Monday, June 25, 2012

Loving Difficult People in Difficult Times

Monday, June 25
Scripture Reading—Acts 27:13-38

 Commentators point out that Luke’s detailed description of Paul’s trip to Rome rivals in excitement the great Greek tales of seafaring journeys that are met with great difficulty (e. g. Homer’s Odyssey).   In this part of Acts,  a trip that started with problems gets worse.  Just like an intense car chase in a modern movie, this tale of Paul’s journey reaches a point where it looks like everything—the ship with its large cargo of wheat and over 276 passengers—will be lost.  But Paul echoes words he’s spoken earlier and tells his pagan friends that though the ship and its material content will not survive the storm, all the people will be safe.  Paul is so unlike us in many ways.  His dramatic conversion experience on the Damascus Road is so much more exciting than the experience many of us have of coming to faith gradually over time.  His confidence in his authority as a preacher and prophet, on display in this passage, intimidates some of us who are more tentative in our pronouncements of God’s will.  Nonetheless, there are two things, that,  if in some small measure, could rub on us, would make an impact on our world.   First, Paul has established a rapport with the non-Christians on the boat.  Julius, the centurion in charge of his prisoner, Paul, grants Paul several privileges that seem unusually kind, given the situation.  Paul shows us that one of the ways God’s  love is made known to the world that does not know that love, is by ordinary people willing to love people enough to take responsibility for their well-being even when they are under duress themselves.  (Paul is a prisoner, caring for his captors!)  Second, Paul is laser focused on his mission.  He has dreamed all of his life of going to Rome to proclaim the Gospel and hoped that he’d go further west to Spain.  Going as a prisoner in chains to plead a legal case to Caesar was not what he had in mind, but even in the midst of his personal adversity, he believed God was at work to empower him to fulfill the dream planted in his heart many years before.  What if we as God’s people today could be that focused, that passionate, that determined to proclaim the good news even to our adversaries and enemies, even when we ourselves are in situations of great stress?  Wouldn’t that make a difference in our world?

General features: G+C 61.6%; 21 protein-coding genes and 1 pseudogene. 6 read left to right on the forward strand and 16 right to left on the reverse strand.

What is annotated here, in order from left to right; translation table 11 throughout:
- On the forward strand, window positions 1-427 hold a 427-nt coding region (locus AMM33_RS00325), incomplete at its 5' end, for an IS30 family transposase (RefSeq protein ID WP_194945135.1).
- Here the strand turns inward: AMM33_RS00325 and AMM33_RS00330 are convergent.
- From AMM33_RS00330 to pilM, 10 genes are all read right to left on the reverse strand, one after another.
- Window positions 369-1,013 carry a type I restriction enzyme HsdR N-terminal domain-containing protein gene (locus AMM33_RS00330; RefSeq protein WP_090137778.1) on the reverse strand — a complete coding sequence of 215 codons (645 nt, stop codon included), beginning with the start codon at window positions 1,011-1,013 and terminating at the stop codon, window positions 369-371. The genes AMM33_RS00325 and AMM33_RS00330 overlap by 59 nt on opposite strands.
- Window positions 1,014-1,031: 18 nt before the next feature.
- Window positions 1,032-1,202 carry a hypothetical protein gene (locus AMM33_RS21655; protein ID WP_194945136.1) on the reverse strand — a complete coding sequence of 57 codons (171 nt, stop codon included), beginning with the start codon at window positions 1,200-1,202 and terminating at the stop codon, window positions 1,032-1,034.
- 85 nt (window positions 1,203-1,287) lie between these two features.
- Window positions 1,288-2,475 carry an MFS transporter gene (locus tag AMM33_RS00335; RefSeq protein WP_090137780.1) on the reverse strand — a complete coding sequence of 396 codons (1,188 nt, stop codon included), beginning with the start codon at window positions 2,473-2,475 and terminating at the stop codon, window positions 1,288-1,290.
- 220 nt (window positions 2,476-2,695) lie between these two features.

Thought for the day:  God can use us, even in the midst of our own adversity, to make God’s love known to those who need it most!

 Prayer:  O God, whenever I find myself in some great storm that threatens my well-being, help me to have such strong faith that I focus not only on my own survival, but on the well-being of others who may be looking to me to see signs of courage, hope, and  your loving presence.  Amen.

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